Catalyst Surface Dispersion: Insights into Hydrogenation Kinetics and Mechanism

Adi Lavi, Efrat Ruse, Svetlana Pevzner, Eyal Ben-Yehuda, Avia Ohayon-Lavi, Oren Regev

Research output: Contribution to journalArticlepeer-review


Catalyst-driven hydrogenation of an unsaturated organic matrix is commonly used for irreversible scavenging of hydrogen. The effect of catalyst dispersion on the hydrogenation reaction was explored as a means to deciphering the hydrogenation mechanism. The hydrogenation rate was thus measured in a model system consisting of a composite of a graphene nanoplatelet (GNP)-supported catalyst (Pd) in an organic matrix comprising the hydrogen scavenger 1,4-di(phenylethynyl)benzene (DEB). A similar activated carbon (AC)-supported Pd system in a DEB matrix was used as a reference system. We found that the rate of the hydrogenation reaction was limited by the migration of hydrogen atoms to the scavenger from the carbon-based catalyst support and could be manipulated by tuning (1) the specific surface area (SSA) of the catalyst support and (2) the mean catalyst-to-scavenger distance (catalyst dispersion quality) in the overall composite. We integrated these two key parameters into a single design parameter, termed the catalyst surface density (CSD). We found that for catalyst particles smaller than 100 nm the rate-determining step of the hydrogenation reaction was mainly dictated by the quality of the catalyst dispersion, expressed by the CSD parameter. Manipulating the CSD at a fixed composite composition yielded up to 7-fold acceleration in the hydrogenation rate, which is identical to the effect of increasing the concentration of the expensive and heavy catalyst by the same factor.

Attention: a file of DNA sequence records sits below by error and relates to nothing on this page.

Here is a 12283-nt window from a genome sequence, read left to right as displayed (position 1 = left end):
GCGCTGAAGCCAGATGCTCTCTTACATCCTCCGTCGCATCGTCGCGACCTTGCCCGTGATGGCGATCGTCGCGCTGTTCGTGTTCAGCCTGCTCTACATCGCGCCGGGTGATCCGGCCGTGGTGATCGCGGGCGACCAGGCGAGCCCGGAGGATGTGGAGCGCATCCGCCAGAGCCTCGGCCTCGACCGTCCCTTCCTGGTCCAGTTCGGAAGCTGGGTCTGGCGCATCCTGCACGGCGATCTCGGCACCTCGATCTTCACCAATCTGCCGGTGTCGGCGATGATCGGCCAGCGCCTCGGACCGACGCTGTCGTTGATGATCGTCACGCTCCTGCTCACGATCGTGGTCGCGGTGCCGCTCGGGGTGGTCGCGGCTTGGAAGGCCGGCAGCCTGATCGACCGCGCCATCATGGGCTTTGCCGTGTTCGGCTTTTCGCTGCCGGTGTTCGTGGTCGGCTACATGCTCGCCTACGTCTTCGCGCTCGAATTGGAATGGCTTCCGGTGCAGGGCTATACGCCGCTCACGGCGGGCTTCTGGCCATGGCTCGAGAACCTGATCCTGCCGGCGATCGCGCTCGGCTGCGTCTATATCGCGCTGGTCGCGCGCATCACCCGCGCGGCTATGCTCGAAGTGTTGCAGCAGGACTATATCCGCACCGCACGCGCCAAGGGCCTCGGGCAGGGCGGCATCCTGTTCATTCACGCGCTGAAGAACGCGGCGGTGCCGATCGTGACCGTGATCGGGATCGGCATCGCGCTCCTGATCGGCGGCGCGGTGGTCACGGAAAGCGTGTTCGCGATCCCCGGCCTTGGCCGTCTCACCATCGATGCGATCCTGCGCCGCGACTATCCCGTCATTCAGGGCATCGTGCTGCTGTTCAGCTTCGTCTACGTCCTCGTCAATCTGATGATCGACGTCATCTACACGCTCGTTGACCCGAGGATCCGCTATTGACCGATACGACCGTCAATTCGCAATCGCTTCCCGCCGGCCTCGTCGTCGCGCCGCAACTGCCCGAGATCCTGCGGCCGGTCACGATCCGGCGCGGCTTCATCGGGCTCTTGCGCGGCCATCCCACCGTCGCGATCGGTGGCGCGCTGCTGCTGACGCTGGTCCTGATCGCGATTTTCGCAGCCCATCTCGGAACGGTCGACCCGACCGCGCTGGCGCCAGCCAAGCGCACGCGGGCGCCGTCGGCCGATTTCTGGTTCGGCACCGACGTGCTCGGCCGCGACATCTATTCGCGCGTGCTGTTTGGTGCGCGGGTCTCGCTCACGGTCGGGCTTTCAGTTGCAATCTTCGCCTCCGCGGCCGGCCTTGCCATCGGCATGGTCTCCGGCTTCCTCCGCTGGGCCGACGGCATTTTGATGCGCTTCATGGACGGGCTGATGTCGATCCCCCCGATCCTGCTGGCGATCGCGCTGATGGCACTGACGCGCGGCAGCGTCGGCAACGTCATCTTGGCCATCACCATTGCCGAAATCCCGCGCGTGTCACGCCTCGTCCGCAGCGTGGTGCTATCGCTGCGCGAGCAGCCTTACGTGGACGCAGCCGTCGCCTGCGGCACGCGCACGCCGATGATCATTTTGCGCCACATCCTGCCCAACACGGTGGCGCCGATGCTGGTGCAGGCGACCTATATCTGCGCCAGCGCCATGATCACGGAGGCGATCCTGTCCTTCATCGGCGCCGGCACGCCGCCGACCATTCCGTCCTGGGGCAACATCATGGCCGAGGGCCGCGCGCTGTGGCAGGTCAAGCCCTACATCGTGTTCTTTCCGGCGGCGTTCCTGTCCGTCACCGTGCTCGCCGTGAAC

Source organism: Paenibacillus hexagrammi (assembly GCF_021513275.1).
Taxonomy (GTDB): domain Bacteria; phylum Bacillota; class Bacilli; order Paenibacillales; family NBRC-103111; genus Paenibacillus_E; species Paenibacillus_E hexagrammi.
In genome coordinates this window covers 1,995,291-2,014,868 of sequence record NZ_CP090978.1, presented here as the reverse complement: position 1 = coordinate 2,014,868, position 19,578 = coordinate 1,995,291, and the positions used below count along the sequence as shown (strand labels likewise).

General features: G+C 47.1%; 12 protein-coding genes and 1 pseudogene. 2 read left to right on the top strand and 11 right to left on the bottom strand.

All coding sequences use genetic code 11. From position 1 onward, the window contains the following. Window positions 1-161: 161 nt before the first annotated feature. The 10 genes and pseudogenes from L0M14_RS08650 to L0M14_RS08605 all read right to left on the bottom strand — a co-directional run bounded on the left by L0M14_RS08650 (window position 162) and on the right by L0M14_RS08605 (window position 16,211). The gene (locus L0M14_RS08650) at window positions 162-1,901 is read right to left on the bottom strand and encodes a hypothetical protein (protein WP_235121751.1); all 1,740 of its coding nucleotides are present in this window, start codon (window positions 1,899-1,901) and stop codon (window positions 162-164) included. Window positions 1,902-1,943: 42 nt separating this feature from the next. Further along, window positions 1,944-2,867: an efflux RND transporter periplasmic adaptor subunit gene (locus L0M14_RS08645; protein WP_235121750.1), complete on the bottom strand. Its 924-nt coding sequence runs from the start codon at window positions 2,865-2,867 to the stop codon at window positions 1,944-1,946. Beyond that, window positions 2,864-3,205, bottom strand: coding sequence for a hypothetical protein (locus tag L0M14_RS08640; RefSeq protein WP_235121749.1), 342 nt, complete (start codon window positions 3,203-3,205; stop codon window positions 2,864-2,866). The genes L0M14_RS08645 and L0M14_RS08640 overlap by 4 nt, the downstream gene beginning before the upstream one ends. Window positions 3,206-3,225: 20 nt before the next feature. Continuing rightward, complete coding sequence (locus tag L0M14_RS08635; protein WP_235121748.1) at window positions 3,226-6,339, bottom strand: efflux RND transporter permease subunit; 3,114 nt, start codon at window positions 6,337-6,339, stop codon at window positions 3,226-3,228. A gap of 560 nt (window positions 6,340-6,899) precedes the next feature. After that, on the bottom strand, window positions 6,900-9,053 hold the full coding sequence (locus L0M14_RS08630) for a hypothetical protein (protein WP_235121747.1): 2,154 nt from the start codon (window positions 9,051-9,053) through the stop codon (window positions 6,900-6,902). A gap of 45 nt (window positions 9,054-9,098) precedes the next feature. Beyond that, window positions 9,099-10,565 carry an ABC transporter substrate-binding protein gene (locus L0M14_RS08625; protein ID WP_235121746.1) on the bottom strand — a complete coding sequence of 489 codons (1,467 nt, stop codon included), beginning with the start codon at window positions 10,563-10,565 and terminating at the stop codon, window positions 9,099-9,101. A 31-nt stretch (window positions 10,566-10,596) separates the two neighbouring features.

Original languageEnglish GB
Pages (from-to)8813-8821
Number of pages9
JournalJournal of Physical Chemistry C
Issue number16
StatePublished - 2020


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